Archive for the 'fundraising' Category

Generation Generosity

 

briefing_2009_02

Check out the latest trendreport by Amsterdam based trendwatching.com:

According to Generation Generosity,  being generous will be one of the most important attributes for the coming year – both for society as a whole as well as for businesses. 

Giving is the new taking, and sharing is the new giving 

With the economic downturn getting worse every day, an increasig number of consumers are even more suspcious of corporations than before-  only 13% of Americans in a recent poll trusted large companies and three-quarters expect them to lie in their advertisments.

These same people experience daily that a very different approach to goods and knowledge is possible: On the internet people are constantly sharing, giving and co-creating, mostly for free. In this sphere people feel valued and trusted and experience that even small contributions can have a huge impact – just witness the so called Obama-Effekt.

And this culture is not a momentary fad, but as Kevin Kelly said already a few years ago: „online culture is the culture“.

Learning from Online

Now, the trendreport has zillions of examples of how corporations can join this culture of generosity. The most relevant for us here at betterplace.org is the first: 

Co-Donate

Many corporations such as  Whole Foods (who donate for every customer bringing his/her own bag to the store, to a local charity or the German Pfandtastisch Helfen (customers can opt to donate the money they get back for returning bottles) have invited their consumers to donate and do good together with them.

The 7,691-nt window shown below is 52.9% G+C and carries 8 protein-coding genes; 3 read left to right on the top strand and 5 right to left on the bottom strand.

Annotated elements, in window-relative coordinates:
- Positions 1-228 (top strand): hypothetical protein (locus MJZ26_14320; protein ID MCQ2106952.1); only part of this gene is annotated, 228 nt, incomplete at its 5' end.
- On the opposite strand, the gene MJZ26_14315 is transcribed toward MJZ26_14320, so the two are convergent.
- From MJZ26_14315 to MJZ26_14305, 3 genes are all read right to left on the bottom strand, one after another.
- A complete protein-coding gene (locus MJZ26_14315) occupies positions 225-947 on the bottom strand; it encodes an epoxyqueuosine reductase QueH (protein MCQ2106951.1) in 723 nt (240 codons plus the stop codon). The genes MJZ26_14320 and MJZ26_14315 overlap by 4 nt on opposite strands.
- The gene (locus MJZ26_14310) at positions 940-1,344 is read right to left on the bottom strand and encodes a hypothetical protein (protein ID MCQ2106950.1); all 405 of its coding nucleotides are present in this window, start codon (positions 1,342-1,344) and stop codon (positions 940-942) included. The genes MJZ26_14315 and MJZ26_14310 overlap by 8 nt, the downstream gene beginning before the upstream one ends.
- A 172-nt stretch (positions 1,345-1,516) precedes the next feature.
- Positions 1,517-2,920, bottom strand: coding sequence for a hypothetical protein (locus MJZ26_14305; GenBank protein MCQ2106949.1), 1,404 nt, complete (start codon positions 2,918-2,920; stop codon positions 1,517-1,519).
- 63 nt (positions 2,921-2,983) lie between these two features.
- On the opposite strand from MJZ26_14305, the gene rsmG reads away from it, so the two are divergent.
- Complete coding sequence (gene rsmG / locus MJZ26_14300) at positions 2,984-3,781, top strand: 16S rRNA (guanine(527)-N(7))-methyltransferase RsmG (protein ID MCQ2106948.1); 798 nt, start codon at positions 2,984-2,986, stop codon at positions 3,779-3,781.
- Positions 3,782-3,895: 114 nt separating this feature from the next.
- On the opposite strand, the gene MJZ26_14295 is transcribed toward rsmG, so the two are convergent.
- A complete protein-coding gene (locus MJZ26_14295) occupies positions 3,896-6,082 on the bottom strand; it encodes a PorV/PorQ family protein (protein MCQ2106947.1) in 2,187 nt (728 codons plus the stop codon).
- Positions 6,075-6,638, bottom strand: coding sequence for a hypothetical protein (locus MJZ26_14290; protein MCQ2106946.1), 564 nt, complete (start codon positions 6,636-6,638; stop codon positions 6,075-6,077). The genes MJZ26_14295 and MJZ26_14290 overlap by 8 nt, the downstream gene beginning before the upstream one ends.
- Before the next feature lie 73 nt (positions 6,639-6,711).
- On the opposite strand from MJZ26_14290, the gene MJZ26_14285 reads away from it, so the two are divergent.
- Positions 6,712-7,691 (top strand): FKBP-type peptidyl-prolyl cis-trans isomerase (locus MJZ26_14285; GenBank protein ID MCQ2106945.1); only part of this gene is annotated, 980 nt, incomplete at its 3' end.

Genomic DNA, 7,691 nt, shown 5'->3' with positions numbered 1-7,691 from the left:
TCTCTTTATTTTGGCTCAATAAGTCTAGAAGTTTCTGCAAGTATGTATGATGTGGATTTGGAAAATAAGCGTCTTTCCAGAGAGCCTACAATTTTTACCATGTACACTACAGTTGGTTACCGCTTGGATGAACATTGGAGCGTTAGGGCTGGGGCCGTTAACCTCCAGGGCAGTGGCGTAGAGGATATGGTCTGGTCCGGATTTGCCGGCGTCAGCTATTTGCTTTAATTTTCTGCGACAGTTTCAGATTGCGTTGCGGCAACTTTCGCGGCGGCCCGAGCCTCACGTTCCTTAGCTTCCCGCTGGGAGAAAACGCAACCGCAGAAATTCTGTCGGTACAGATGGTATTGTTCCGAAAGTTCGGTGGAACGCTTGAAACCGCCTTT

Tripadvisers More than Footprints campaign pledged 1 Mio. US$ and let site visitors decide to which pre-selected charities the money shoudl go. TOMS Shoes sells fair-traded slippers, handing one extra pair to a child in need for every pair bought, thus following the famous model set by One Laptop per Child.

To follow Generation G is not only “nice to have”, but – according to the authors of this entertaining report – a necessity: 

if you want to stay relevant in societies that value generosity, sharing and collaboration. Joining obviously entails more than adding a social responsibility or sustainability department; it means adopting a generous mind- set that permeates every interaction with your community, with your employees, with your customers, with, wait for it, your ‘stakeholders’. Nothing more or less than a holistic approach to generosity and business.